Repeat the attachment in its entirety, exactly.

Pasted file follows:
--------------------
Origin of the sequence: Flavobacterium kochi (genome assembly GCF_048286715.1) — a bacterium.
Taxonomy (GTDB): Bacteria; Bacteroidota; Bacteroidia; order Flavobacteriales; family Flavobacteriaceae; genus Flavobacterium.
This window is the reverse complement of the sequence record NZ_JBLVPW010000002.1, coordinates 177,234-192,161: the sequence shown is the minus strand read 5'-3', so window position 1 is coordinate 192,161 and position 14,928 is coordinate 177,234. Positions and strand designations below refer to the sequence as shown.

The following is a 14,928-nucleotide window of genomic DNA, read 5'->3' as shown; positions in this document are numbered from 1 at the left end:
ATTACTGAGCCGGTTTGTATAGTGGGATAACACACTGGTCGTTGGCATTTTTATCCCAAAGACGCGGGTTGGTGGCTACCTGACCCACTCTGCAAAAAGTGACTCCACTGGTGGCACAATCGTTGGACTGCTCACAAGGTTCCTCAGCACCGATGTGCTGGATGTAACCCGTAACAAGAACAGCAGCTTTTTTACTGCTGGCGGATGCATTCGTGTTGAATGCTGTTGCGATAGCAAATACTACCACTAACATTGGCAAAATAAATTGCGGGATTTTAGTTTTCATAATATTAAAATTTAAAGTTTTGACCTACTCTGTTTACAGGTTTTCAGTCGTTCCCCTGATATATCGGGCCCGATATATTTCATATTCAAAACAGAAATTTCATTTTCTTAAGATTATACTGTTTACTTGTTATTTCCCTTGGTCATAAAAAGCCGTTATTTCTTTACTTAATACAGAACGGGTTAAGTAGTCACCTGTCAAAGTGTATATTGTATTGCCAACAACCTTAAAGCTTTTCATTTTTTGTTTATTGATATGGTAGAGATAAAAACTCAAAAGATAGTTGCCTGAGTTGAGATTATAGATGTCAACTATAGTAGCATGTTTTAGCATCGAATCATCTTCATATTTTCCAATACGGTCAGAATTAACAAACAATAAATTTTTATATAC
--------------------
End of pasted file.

Origin of the sequence: Flavobacterium kochi (genome assembly GCF_048286715.1) — a bacterium.
Taxonomy (GTDB): Bacteria; Bacteroidota; Bacteroidia; order Flavobacteriales; family Flavobacteriaceae; genus Flavobacterium.
This window is the reverse complement of the sequence record NZ_JBLVPW010000002.1, coordinates 177,234-192,161: the sequence shown is the minus strand read 5'-3', so window position 1 is coordinate 192,161 and position 14,928 is coordinate 177,234. Positions and strand designations below refer to the sequence as shown.

The following is a 14,928-nucleotide window of genomic DNA, read 5'->3' as shown; positions in this document are numbered from 1 at the left end:
ATTACTGAGCCGGTTTGTATAGTGGGATAACACACTGGTCGTTGGCATTTTTATCCCAAAGACGCGGGTTGGTGGCTACCTGACCCACTCTGCAAAAAGTGACTCCACTGGTGGCACAATCGTTGGACTGCTCACAAGGTTCCTCAGCACCGATGTGCTGGATGTAACCCGTAACAAGAACAGCAGCTTTTTTACTGCTGGCGGATGCATTCGTGTTGAATGCTGTTGCGATAGCAAATACTACCACTAACATTGGCAAAATAAATTGCGGGATTTTAGTTTTCATAATATTAAAATTTAAAGTTTTGACCTACTCTGTTTACAGGTTTTCAGTCGTTCCCCTGATATATCGGGCCCGATATATTTCATATTCAAAACAGAAATTTCATTTTCTTAAGATTATACTGTTTACTTGTTATTTCCCTTGGTCATAAAAAGCCGTTATTTCTTTACTTAATACAGAACGGGTTAAGTAGTCACCTGTCAAAGTGTATATTGTATTGCCAACAACCTTAAAGCTTTTCATTTTTTGTTTATTGATATGGTAGAGATAAAAACTCAAAAGATAGTTGCCTGAGTTGAGATTATAGATGTCAACTATAGTAGCATGTTTTAGCATCGAATCATCTTCATATTTTCCAATACGGTCAGAATTAACAAACAATAAATTTTTATATAC